Real teamwork is when everyone feels they belong on the team
CONCORD, CA (Sept. 16, 2021) — Whenever I smell fresh-cut grass, hear squeaky shoes on a gym floor or feel the burn of chlorine in my eyes, I am instantly transported to my youth – where I existed almost entirely on a field, in a gym or poolside.
I remember heart-racing moments, passionate coaches and teammates whom I loved, but mostly what I recall is this undeniable feeling that I belonged.
My experience in athletics was empowering, and it inspired me to become a coach like my mentors. For the last 25 years, I have worked with beginner athletes as young as 3, competitive and recreational youth teams, Special Olympics athletes and elite players at the collegiate level. This wide scope has deepened my connection and clarity around the purpose of youth sports.
As a coach and LGBTQI+ youth advocate, I celebrate the recent clarifications that public schools have an obligation under Title IX to provide safe and non-discriminatory environments to LGBTQI+ students. At the same time, I am concerned about the uprising of anti-trans sports legislation in response.
As I listen to the arguments being made about equity, safety and level playing fields for girls, I keep coming back to the same question: What is the purpose of youth sports?
I am 6 and the pool is my safe place. One day, my sister’s coach tells me that if I swim the whole length of the pool without stopping, I could be on the team. I muster up all my courage, take a deep breath and jump in.
Studies continually show that there are multiple health and educational benefits associated with physical activity and playing sports. They include better sleep, improved mood, better concentration, higher GPAs, and reductions in depression and anxiety.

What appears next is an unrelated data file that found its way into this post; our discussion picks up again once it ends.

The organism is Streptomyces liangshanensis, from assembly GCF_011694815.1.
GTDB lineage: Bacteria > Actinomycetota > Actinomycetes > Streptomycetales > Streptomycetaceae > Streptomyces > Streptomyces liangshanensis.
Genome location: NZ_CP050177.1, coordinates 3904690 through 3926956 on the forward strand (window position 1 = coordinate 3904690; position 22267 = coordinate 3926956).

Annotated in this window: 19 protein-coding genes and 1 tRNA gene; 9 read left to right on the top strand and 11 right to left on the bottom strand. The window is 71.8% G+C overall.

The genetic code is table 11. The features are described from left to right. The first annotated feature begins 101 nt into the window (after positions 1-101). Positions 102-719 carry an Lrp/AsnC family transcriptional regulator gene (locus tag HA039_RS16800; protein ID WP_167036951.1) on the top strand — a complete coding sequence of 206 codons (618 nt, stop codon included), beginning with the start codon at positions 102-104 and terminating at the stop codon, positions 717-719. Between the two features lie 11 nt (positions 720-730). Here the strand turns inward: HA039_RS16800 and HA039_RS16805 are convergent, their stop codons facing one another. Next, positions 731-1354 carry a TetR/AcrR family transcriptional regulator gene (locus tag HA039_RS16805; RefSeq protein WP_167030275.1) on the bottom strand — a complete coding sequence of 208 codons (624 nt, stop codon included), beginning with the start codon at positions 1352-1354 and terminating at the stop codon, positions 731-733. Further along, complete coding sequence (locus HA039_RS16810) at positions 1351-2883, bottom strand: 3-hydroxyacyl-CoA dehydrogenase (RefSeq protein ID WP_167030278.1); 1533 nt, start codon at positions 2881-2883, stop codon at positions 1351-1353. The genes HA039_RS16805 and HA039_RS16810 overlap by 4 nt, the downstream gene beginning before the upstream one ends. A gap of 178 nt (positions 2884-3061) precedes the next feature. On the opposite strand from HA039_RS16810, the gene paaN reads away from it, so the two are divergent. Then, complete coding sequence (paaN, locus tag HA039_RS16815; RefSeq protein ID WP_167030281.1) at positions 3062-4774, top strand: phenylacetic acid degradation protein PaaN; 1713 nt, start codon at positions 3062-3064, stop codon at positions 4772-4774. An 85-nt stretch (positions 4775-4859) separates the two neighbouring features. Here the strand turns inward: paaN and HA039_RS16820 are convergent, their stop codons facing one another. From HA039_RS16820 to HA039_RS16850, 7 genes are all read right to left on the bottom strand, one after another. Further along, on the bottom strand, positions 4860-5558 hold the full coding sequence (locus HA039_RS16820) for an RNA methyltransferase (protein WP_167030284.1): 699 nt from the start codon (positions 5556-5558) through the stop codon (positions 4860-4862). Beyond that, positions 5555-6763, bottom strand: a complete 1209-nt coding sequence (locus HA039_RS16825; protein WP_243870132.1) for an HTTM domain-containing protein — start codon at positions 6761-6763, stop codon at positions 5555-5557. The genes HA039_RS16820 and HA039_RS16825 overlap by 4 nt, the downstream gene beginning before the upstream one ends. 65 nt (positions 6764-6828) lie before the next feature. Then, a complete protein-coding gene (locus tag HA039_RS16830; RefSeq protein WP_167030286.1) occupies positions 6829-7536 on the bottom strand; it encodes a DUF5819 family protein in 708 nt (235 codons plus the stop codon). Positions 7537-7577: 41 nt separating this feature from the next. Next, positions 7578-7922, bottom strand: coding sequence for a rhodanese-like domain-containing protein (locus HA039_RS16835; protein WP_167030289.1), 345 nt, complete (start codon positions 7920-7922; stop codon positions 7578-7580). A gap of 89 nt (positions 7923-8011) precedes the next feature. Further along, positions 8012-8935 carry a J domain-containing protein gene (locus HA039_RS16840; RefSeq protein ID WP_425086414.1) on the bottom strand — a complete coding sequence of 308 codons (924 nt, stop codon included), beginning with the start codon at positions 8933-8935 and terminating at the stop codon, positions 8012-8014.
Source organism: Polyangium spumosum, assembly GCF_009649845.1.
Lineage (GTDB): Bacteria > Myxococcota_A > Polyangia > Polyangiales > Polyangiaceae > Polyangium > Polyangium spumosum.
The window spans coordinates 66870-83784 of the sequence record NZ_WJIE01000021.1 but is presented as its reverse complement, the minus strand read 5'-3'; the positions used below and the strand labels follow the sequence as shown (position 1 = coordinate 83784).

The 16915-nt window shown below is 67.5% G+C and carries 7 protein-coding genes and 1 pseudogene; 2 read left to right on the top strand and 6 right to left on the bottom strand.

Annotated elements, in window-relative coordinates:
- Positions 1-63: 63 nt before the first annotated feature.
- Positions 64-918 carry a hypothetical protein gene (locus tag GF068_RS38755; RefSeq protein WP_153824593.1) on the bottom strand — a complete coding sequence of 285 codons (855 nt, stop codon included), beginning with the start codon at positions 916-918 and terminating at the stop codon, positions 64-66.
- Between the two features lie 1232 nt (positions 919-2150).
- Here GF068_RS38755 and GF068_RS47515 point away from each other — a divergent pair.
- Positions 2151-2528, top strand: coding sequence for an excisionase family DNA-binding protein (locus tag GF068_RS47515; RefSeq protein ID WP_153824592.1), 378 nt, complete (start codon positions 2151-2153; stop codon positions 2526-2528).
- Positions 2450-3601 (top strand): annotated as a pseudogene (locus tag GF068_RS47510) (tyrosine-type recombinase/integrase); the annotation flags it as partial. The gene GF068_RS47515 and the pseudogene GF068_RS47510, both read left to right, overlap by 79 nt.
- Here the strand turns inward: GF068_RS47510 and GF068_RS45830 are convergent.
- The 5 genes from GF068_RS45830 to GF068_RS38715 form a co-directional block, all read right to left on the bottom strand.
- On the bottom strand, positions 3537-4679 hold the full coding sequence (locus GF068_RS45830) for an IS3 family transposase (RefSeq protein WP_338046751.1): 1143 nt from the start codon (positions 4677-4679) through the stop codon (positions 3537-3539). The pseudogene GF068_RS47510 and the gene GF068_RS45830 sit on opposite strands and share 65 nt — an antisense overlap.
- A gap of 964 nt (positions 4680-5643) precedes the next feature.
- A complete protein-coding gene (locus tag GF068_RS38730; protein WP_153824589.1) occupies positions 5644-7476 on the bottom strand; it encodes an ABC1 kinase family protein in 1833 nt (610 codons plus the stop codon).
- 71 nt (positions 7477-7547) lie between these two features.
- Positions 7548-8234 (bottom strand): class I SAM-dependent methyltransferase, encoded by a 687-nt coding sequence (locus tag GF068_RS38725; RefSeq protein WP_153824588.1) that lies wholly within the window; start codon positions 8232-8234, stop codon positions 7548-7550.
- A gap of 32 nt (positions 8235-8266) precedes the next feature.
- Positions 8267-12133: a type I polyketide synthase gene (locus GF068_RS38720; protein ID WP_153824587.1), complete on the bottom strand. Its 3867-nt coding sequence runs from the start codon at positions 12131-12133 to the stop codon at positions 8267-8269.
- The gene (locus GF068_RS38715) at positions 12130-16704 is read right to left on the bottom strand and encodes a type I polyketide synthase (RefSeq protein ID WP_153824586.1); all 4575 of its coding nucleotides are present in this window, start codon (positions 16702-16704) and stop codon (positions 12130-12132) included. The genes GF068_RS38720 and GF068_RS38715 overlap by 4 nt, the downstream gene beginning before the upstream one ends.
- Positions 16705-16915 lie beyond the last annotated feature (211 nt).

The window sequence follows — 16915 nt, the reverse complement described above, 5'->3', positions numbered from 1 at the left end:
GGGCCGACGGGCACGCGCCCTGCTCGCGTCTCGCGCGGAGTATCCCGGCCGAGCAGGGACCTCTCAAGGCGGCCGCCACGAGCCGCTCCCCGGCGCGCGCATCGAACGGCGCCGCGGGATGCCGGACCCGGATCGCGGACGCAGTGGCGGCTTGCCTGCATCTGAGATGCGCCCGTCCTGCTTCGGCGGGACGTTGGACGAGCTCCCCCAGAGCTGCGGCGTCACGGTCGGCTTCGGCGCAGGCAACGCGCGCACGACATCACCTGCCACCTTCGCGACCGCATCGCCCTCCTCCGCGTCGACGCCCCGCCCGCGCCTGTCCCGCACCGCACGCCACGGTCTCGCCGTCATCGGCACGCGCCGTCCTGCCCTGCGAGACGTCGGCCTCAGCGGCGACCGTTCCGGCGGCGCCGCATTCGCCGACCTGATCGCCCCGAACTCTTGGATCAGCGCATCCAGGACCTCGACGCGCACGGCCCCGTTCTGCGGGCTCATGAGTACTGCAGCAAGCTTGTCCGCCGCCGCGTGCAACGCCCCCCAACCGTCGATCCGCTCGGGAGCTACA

It is striking to then look at the Trevor Project National Survey, which clearly illustrates the mental health crisis and heightened risk of suicide for transgender youth. It is not a far leap to connect how participating in sports can be an intervention tool for all youth, especially those who identify as LGBTQI+.
I am 10 and my dad just signed me up for the local basketball team. I am one of two girls playing on the fifth-grade boys’ team. My dad tells me to not hold back. He says that I am just as good as the boys, maybe better. Next year, there might be more girls who will play.
Sports are for all of us, but historically the world of athletics has excluded marginalized people. Whether we are women, folks of color, queer, nonbinary, trans or differently abled athletes, we are faced with the reality that we may be one of one on the team this year.
I am a junior in high school and my softball team has qualified for the Michigan Class A state semi-finals. I am on third base and the score is 0-0. The coach calls a clutch play. My teammate up to bat must contact the next pitch and lay it down on the ground because I am stealing home on the release. I have never been so scared and so sure at the same time. The last thing I remember is nodding at the batter, smiling at my coach and then the umpire yelling “SAFE!” as I slid into home. My team did not win the game that day, but we won that moment.
Millions of kids 6-17 participate annually in youth sports. Less than half will continue to play in high school, even fewer in college and less than 1 percent will play professionally. So, what is the purpose of youth sports? I believe it is the lessons we learn about who we are and the chance to grow into confident, trusting, collaborative and productive people who contribute to the world.
I am coaching a Division 3 college volleyball team. When I ask the players what they love about volleyball, one athlete says: “It’s like I get to have another family who supports and believes in me.”
The NCAA’s transgender policy was established more than a decade ago and continues to be refined. While there is room for this policy to be even more expansive and less binary, it is an example of how sports organizations can be leaders in creating inclusive spaces for transgender people. This gives me hope that gender identity will one day cease to be a barrier for participation in sports and more youth will thrive.
In your conversations around transgender sports policies, I invite you to reevaluate how you define the purpose of youth sports and strive to create systems where all athletes experience belonging on the team.
Laura Cartwright is a Queer educator and oversees the training and curriculum at Rainbow Community Center.